Category: music


Jonathan Wilson’s hippy dream

RARE BIRDS album by Jonathan Wilson (Bella Union, 2018)
JONATHAN WILSON LIVE AT THE BRONSON CLUB, RAVENNA 20th April 2018

rare“There’s no fear, no hatred, no killers, no guns”. This is the hippy dream of Jonathan Wilson – songwriter, producer, musician and all round gentle spirit. It comes from a line in ‘Over The Midnight’, one of the many highlights from his latest feel good solo album ‘Rare Birds’.

Mellow LA vibes usually leave me cold but this record has really warmed my soul this year.

We are so resigned to expressions of cynicism and negativity that it takes music like this to remind us that it doesn’t necessarily have to be like this. Wilson admits that he wrote the ELO-esque ‘There’s A Light’ as a conscious antidote to the darkness that surrounds and inhibits us. Continue reading

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YOU WERE NEVER REALLY HERE directed by Lynne Ramsey (USA, 2018)

you_were_never_really_hereThis breathtaking and riveting film is based on a novella of the same name by Jonathan Ames. As the title suggests, it is the story of a man (Joe) deep in the throes of an existential crisis.

We see him hovering on a train platform evidently contemplating suicide and in a very real sense he is already half-dead inside. Ramsey described Joe as “a ghost in his own life”. Continue reading

THE DISASTER ARTIST directed by James Franco (USA, 2017)

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Forget about Grinding Nemo and Gary ‘Winston’ Oldman, the Oscar statuettes this year should have gone to ‘The Disaster Artist’ and James Franco respectively.

Of course, neither were even in contention due to the serious allegations of sexual impropriety hanging over Franco but that doesn’t change the fact that this is a brilliant and hilarious movie.

Franco’s full-blooded star turn as failed actor and wannabe movie star Tommy Wiseau is compelling from start to finish. I can’t remember the last time I laughed so much in the cinema. Continue reading

1966 – The Year The Decade Exploded by Jon Savage (Faber & Faber, 2015)

1966“It’s pretty obvious that contemporary music reflects contemporary life. And vice versa” wrote Tony Hall in Record Mirror in 1966. What is taken for granted now needed to be spelled out then.

Nevertheless, there are still precious few writers who able to contextualize music as expertly as Jon Savage.

When writing about Punk in 2004’s ‘England’s Dreaming’, Savage was able to draw directly from his own experiences but, as he was just 13 years old in the Summer of 1966, he is not able to rely solely on first-hand knowledge for this book. The 55 pages of source references illustrate the substantial research that lies behind this authoritative and illuminating study.

I was just 8 years old in that year so I remember even less than he does but I do recall the impact of some TV shows (e.g. Batman, The Monkees, Time Tunnel etc.) and music like The Beatles, the Motown acts and Dusty Springfield. But as far as historical events go, only England winning the soccer world cup sticks in the memory.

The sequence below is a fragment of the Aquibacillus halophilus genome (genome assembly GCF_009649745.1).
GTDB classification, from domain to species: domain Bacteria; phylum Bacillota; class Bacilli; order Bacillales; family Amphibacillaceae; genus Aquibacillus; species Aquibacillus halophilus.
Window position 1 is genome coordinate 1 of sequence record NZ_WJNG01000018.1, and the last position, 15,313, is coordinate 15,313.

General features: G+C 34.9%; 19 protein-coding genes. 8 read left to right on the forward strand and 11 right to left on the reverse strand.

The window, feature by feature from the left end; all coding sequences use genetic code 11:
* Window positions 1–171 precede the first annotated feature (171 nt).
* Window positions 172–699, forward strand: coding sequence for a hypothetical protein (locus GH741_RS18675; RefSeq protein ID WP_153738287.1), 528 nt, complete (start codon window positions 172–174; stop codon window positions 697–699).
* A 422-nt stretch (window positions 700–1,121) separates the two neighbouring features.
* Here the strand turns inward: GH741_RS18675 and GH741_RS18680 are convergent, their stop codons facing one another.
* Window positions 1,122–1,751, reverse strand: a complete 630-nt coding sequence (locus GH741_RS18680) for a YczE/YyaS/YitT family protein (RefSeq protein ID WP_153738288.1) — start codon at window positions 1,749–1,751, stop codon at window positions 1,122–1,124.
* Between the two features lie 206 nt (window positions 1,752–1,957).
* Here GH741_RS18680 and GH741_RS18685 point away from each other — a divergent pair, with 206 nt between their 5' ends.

Most articles about the sixties paint a superficial and idealised portrait of swinging London, sexual liberation and the birth of the Woodstock generation. Savage goes deeper and reveals the darker aspects of this era and shows that it has definite parallels with the world we inhabit today.

Far from being a time of hedonism and freedom, this was a year lived under the shadow of the atom bomb and the cold war. In addition, the black civil rights movement, growing opposition to the Vietnam war, the demand for women’s liberation and the struggle for gay rights were just some of the causes that led to politicization of the youth both in America and in the UK. Add LSD to this heady cocktail and it’s easy to understand why this year was so musically explosive and accounts for how “1966 began in pop and ended with rock”. Continue reading

 

AMORTALITY by Catherine Mayer (Vermilion, 2011)
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“What a drag it is getting old”.

Mick Jagger wrote these words when he was still in his early 20s. It’s a line from ‘Mother’s Little Helper’, the first track on The Rolling Stones’ 1966 album Aftermath.

Far from being the usual affirmation of the ‘sex,drugs and Rock’n’Roll’ lifestyle, this atypical Stones song addresses the plight of stressed housewives who turn to prescribed drugs to calm their nerves. Jagger adopts a mockney accent in an attempt to convince us of his sincerity but it all sounds very mannered and false.

If Jagger still finds aging a drag he hides it fairly well. Now in his mid-70s he’s still performing concerts and impregnating young women with abandon. He is living proof of what Catherine Mayer calls ‘amortals’; those who refuse to ‘act their age’ and live as if it were impossible to die.

With improved healthcare, it’s not just the  wealthy who are living longer with plenty of energy left to burn. Mayer observes that “there is no such thing as age appropriate behavior anymore” and refers to the growth of this ageless living as a “grey tsunami”. Fast approaching 60 and having run my first full marathon last year, I feel that I’m an active member of this tidal wave of ‘amortals’ but found the book disappointing.

It was conceived as “a guide to an uncharted phenomenon” and in the opening chapters the author is at pains to reassure us that it is not intended as a polemic. However, by the end, she gives up any pretense of objectivity when she challenges institutionalized ageism, stating : “I hope readers will take from this book inspiration to push for change, on a personal level and as consumers and voters”. So much for not being polemical! Continue reading

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